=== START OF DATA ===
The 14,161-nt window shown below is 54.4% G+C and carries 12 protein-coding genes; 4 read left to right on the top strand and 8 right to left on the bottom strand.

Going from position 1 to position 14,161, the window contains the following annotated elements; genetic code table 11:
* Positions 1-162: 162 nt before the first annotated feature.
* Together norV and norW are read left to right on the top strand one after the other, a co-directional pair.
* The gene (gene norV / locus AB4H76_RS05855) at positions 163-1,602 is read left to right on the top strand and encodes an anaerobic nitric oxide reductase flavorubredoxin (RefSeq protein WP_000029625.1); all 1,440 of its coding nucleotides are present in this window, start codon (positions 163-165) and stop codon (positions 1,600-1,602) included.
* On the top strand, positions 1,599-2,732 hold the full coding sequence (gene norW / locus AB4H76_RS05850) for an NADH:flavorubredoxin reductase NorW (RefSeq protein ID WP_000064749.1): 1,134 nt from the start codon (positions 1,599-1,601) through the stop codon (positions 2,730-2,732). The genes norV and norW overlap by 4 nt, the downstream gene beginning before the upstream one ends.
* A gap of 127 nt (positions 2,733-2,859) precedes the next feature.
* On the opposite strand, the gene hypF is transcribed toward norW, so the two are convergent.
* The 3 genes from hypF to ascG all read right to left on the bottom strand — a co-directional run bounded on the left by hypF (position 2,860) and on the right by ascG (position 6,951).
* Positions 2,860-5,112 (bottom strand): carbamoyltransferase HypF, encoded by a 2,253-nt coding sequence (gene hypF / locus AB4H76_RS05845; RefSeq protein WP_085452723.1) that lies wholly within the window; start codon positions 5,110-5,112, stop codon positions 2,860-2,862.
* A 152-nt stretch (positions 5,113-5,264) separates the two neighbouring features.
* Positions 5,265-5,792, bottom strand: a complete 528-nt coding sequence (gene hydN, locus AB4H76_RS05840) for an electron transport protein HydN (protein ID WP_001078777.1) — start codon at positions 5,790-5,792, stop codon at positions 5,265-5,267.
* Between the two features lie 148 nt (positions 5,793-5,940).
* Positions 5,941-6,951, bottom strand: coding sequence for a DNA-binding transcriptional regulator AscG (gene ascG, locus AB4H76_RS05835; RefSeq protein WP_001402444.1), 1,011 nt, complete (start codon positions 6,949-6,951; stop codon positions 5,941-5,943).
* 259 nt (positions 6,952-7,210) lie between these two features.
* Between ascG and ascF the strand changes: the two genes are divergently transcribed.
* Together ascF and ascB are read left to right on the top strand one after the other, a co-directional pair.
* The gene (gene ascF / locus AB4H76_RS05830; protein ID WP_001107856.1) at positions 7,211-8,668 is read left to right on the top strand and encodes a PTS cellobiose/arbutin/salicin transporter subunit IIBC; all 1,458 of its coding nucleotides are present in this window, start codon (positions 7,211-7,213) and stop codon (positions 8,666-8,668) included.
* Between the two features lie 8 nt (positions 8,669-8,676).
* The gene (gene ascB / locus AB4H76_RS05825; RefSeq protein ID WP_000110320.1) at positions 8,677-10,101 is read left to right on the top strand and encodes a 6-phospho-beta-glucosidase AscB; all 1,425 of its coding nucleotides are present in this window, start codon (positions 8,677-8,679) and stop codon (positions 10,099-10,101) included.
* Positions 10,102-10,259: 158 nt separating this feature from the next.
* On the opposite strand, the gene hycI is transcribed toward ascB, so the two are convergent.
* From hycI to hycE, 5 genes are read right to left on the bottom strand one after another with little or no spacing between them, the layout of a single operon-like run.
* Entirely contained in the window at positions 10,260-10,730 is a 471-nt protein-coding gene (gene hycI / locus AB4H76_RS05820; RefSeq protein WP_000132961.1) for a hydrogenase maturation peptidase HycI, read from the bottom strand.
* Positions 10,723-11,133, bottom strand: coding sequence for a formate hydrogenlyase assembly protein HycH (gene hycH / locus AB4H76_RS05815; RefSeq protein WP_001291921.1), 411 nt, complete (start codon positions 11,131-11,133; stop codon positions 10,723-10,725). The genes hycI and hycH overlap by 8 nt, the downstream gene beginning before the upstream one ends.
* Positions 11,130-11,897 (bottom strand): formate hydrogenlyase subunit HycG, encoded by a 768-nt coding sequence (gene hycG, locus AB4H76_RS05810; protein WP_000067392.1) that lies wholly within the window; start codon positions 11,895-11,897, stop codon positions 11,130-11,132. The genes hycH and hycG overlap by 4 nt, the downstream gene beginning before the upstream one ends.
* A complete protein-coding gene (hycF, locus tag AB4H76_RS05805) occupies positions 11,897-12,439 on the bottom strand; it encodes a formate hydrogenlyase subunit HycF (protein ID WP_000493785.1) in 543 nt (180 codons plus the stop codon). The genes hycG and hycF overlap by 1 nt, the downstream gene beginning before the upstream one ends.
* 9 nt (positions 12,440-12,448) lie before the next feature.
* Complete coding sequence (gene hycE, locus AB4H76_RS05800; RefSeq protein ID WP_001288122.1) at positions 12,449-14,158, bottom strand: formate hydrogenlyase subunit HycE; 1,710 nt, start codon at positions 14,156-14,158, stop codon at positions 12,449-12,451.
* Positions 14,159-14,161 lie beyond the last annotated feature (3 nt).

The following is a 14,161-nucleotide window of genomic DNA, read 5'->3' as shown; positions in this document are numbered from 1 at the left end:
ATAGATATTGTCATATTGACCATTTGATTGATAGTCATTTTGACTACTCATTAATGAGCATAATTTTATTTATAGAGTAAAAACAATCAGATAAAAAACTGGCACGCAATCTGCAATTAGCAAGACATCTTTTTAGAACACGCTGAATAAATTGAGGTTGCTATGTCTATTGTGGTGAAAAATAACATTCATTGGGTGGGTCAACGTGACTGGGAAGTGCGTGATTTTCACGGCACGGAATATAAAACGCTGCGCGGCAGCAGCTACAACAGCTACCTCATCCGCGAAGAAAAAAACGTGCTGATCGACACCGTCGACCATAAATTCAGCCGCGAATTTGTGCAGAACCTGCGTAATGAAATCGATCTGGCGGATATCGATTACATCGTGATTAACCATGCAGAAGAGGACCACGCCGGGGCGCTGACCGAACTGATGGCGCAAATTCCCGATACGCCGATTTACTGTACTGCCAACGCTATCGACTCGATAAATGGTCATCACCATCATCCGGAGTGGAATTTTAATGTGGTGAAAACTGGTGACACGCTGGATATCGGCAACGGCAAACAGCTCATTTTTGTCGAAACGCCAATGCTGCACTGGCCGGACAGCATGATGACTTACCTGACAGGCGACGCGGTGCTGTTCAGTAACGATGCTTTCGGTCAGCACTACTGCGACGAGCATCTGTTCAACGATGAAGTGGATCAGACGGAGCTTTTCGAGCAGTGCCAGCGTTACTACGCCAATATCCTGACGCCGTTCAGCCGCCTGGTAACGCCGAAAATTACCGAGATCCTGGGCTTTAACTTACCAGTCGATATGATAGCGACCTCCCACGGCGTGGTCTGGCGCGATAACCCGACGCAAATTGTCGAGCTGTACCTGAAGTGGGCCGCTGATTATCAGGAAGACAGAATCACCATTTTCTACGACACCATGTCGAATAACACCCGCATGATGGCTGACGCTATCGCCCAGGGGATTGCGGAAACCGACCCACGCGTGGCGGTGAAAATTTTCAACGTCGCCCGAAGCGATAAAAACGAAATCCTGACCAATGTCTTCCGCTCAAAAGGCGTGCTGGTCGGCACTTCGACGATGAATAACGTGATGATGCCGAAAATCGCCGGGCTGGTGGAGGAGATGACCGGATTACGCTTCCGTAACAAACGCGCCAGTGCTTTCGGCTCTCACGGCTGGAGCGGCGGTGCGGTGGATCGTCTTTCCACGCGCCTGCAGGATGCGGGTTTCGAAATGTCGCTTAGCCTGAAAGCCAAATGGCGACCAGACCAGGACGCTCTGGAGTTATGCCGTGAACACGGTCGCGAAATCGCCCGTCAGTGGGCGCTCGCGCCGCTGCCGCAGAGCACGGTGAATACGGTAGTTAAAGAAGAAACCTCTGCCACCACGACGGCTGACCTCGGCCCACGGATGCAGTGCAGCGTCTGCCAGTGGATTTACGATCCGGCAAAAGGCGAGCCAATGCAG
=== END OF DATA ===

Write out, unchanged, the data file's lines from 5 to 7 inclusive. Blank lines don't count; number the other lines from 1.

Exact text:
* The gene (gene norV / locus AB4H76_RS05855) at positions 163-1,602 is read left to right on the top strand and encodes an anaerobic nitric oxide reductase flavorubredoxin (RefSeq protein WP_000029625.1); all 1,440 of its coding nucleotides are present in this window, start codon (positions 163-165) and stop codon (positions 1,600-1,602) included.
* On the top strand, positions 1,599-2,732 hold the full coding sequence (gene norW / locus AB4H76_RS05850) for an NADH:flavorubredoxin reductase NorW (RefSeq protein ID WP_000064749.1): 1,134 nt from the start codon (positions 1,599-1,601) through the stop codon (positions 2,730-2,732). The genes norV and norW overlap by 4 nt, the downstream gene beginning before the upstream one ends.
* A gap of 127 nt (positions 2,733-2,859) precedes the next feature.